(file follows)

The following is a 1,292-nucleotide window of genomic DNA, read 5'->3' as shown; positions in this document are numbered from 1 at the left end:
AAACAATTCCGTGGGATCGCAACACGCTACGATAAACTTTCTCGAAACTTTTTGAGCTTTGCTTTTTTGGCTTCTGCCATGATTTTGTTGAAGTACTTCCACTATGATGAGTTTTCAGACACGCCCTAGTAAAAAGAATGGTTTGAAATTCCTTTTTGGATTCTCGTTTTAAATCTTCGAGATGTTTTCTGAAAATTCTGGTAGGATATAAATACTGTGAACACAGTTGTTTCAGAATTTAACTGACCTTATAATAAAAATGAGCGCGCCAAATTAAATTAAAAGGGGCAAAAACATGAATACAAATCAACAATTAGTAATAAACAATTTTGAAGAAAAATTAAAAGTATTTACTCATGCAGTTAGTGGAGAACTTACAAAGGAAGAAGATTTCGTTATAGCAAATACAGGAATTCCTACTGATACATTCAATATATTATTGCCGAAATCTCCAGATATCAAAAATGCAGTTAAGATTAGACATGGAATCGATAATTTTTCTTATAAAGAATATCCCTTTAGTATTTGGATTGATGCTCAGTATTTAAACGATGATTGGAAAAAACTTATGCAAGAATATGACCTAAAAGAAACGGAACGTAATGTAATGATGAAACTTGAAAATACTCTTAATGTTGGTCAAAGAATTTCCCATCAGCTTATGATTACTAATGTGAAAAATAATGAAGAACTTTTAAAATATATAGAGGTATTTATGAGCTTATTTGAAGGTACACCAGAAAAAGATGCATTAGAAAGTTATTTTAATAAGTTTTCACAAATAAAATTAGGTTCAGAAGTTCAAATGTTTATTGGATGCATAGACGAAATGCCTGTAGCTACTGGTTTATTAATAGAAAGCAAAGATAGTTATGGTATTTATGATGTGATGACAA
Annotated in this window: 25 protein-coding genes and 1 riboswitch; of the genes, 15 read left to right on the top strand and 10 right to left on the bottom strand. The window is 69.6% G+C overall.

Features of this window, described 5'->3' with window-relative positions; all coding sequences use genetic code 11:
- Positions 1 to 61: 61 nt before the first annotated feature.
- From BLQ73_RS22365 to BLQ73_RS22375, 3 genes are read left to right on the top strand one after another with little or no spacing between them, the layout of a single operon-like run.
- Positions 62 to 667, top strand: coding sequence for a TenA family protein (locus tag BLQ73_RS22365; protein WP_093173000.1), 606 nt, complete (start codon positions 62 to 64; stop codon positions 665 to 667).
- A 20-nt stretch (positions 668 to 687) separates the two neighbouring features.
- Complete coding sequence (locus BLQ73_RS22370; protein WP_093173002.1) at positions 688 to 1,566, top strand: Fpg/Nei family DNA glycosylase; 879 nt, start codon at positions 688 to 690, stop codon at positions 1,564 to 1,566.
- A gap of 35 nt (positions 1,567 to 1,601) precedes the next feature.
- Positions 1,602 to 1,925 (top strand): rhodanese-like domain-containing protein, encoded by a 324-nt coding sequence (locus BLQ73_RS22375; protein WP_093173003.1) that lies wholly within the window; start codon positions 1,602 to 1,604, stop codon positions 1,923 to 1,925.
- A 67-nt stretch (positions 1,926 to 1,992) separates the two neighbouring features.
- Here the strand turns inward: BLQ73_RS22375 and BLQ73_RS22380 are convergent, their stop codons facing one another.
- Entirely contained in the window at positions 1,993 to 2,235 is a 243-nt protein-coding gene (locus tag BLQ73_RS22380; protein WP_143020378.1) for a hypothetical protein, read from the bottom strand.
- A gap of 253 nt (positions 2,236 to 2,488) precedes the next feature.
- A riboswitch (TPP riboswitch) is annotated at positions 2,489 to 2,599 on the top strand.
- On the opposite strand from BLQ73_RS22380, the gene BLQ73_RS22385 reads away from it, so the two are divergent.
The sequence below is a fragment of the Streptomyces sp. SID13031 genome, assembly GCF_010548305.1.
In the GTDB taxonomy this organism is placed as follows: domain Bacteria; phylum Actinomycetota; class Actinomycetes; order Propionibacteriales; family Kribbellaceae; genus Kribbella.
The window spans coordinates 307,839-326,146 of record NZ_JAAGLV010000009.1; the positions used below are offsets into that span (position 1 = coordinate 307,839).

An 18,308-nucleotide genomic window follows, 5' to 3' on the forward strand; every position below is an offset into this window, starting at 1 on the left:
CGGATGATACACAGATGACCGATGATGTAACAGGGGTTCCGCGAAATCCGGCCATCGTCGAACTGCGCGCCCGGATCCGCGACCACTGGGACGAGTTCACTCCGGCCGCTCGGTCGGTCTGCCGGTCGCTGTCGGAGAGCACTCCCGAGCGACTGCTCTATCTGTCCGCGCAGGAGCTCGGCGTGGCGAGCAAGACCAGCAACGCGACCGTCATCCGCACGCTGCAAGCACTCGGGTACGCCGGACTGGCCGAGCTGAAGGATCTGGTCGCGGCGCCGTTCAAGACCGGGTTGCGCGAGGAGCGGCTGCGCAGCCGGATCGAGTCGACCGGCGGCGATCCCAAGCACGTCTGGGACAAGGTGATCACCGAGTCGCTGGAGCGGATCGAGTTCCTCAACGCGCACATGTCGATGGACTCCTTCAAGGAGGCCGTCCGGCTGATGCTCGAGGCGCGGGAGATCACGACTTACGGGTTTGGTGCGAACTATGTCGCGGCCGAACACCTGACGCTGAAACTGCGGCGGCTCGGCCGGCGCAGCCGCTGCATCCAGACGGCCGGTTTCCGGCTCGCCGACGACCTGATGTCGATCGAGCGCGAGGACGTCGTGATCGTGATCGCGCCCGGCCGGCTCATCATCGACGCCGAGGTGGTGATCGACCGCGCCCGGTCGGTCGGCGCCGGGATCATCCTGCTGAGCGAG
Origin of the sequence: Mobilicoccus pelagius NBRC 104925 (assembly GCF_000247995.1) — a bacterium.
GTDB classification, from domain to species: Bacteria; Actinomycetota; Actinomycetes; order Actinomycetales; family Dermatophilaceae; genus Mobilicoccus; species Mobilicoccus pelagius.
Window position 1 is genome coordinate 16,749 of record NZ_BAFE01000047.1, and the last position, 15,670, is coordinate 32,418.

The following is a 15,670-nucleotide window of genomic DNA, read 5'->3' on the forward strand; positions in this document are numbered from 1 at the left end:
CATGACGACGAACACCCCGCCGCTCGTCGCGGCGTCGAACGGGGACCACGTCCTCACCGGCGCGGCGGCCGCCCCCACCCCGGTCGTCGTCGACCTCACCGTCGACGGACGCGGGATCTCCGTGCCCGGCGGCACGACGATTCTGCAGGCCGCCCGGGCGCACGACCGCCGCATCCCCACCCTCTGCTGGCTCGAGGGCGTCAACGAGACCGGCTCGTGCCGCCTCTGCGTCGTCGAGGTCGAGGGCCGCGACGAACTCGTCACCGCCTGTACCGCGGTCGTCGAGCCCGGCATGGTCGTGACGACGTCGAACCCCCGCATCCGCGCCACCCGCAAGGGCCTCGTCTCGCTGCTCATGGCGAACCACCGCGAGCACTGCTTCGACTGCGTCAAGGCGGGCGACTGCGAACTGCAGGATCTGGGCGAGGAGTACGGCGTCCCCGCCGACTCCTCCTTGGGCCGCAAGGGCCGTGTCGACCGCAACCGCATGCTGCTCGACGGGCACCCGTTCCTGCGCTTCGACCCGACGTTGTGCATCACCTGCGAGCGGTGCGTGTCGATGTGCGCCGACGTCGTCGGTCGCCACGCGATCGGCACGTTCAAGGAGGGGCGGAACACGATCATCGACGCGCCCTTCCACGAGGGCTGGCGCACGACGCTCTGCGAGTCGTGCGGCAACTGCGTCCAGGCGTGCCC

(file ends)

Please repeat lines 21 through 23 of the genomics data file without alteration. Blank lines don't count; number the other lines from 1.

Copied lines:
An 18,308-nucleotide genomic window follows, 5' to 3' on the forward strand; every position below is an offset into this window, starting at 1 on the left:
CGGATGATACACAGATGACCGATGATGTAACAGGGGTTCCGCGAAATCCGGCCATCGTCGAACTGCGCGCCCGGATCCGCGACCACTGGGACGAGTTCACTCCGGCCGCTCGGTCGGTCTGCCGGTCGCTGTCGGAGAGCACTCCCGAGCGACTGCTCTATCTGTCCGCGCAGGAGCTCGGCGTGGCGAGCAAGACCAGCAACGCGACCGTCATCCGCACGCTGCAAGCACTCGGGTACGCCGGACTGGCCGAGCTGAAGGATCTGGTCGCGGCGCCGTTCAAGACCGGGTTGCGCGAGGAGCGGCTGCGCAGCCGGATCGAGTCGACCGGCGGCGATCCCAAGCACGTCTGGGACAAGGTGATCACCGAGTCGCTGGAGCGGATCGAGTTCCTCAACGCGCACATGTCGATGGACTCCTTCAAGGAGGCCGTCCGGCTGATGCTCGAGGCGCGGGAGATCACGACTTACGGGTTTGGTGCGAACTATGTCGCGGCCGAACACCTGACGCTGAAACTGCGGCGGCTCGGCCGGCGCAGCCGCTGCATCCAGACGGCCGGTTTCCGGCTCGCCGACGACCTGATGTCGATCGAGCGCGAGGACGTCGTGATCGTGATCGCGCCCGGCCGGCTCATCATCGACGCCGAGGTGGTGATCGACCGCGCCCGGTCGGTCGGCGCCGGGATCATCCTGCTGAGCGAG
Origin of the sequence: Mobilicoccus pelagius NBRC 104925 (assembly GCF_000247995.1) — a bacterium.